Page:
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Friday, September 4, 2020

Sex, Human Rights, and Natural Law


In the news is the feud between the French philosopher Jean-Paul Enthoven (age 71) and his son Raphaël Enthoven after Raphaël's 500-page autobiographical novel was published.

Jean-Paul reacted angrily to the publication of Le Temps gagné (Time Saved), claiming it has left him “heartbroken” and loved ones “drowning in a sea of ingratitude”.

Jean-Paul dated the model Carla Bruni who later married his son, Raphaël (age 44). Raphaël fathered a child with Bruni in 2001. Both men had been married before.

Raphaël and Bruni separated in 2007. One year later, Bruni later married French president Nicolas Sarkozy.

However, the Enthovens’ clash has nothing to do with Bruni. It is about Raphaël's fictional tell-all in which he portrays family and friends in a bad light.

French philosopher Pierre Manent (Wikimedia Commons)

In a stark contrast to the lives of the Enthoven's, the French philosopher Pierre Manent recently discussed the harms of the human rights ideology and called for a restoration of natural law within Western societies.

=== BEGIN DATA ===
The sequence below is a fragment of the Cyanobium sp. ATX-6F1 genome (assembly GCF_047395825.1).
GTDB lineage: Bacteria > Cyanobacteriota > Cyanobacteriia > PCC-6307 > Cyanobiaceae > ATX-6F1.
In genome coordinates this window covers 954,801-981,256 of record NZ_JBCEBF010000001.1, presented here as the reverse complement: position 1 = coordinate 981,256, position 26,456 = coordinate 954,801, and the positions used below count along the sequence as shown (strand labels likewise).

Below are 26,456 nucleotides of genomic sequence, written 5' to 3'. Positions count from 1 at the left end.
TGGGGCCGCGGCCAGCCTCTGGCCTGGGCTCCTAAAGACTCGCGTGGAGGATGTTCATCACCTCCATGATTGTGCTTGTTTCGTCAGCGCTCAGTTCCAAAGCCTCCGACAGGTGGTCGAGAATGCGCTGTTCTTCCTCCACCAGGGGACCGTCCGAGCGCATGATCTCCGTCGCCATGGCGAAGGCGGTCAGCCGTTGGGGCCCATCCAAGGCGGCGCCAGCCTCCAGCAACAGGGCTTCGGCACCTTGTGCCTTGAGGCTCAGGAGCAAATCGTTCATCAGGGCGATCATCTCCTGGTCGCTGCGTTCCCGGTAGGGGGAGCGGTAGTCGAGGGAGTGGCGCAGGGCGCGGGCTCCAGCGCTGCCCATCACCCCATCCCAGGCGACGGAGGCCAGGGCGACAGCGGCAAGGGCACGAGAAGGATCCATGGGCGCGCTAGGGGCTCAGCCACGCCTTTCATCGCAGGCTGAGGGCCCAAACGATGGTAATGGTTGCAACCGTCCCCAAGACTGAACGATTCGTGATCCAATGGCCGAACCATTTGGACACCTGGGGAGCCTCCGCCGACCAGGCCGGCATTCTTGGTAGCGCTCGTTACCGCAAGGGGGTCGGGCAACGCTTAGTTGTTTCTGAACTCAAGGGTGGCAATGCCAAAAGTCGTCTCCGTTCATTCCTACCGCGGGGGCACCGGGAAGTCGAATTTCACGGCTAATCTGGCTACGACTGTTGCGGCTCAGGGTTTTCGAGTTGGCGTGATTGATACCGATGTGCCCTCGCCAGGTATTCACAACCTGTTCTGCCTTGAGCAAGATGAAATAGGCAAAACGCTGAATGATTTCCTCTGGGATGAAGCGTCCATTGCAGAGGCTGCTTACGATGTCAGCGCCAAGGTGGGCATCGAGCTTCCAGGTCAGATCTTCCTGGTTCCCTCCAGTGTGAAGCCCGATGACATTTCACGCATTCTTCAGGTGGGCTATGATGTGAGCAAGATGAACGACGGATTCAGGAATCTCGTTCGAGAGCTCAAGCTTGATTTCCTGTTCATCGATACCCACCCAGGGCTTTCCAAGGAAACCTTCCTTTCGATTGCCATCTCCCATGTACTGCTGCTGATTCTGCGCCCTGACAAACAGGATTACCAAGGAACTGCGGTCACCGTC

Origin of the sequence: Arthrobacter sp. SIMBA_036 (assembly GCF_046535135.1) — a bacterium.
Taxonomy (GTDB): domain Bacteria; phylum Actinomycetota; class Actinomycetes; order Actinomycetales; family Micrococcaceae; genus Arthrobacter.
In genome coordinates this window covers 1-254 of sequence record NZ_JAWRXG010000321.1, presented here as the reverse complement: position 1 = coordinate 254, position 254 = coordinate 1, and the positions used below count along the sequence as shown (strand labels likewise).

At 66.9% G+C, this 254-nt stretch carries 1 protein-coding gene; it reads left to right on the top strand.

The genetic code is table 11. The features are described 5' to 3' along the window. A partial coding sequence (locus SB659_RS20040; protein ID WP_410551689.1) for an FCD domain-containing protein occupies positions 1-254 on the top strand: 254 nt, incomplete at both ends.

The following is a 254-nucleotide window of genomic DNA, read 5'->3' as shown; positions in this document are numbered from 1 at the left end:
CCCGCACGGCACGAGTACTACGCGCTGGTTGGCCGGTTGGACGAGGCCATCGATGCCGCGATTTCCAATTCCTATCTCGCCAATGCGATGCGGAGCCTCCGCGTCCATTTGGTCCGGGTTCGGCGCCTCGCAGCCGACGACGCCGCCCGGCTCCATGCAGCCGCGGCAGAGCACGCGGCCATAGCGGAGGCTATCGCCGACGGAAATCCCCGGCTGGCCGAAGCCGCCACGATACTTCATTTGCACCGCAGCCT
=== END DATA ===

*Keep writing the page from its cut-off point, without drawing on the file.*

He says, "Alexis de Tocqueville often said that democracy was threatened by a despotism from the majority, and today we see in our regimes that there is a tyranny of minorities, of individuals, who are the most minoritarian minority. We don’t realize that we grant illimited power to a right that cannot be formulated and which has no reason to be, apart from feelings. But a feeling is nothing but an affect which can also be very unstable and changing."

In his recent book Natural Law and Human Rights: Toward a Recovery of Practical Reason (University of Notre Dame Press), Manent shows how modern civilization progressively made human will the ultimate source of law within societies, denying that nations can be governed by universal principles that should be acknowledged and preserved rather than constantly reinvented.

Manent taught political philosophy at the Ecole des Hautes Etudes en Sciences Sociales in Paris for many years and is now visiting professor at the Boston College Department of Political Science. He is the author of a number of books about the history of political thought and the relationship between politics and religion, including Metamorphoses of the City: On the Western Dynamic and A World Beyond Politics?: A Defense of the Nation-State.

In this interview with the Register, Manent warns against the excesses of the modern human-rights doctrine and discusses the importance of natural law for civilization's sustainability.

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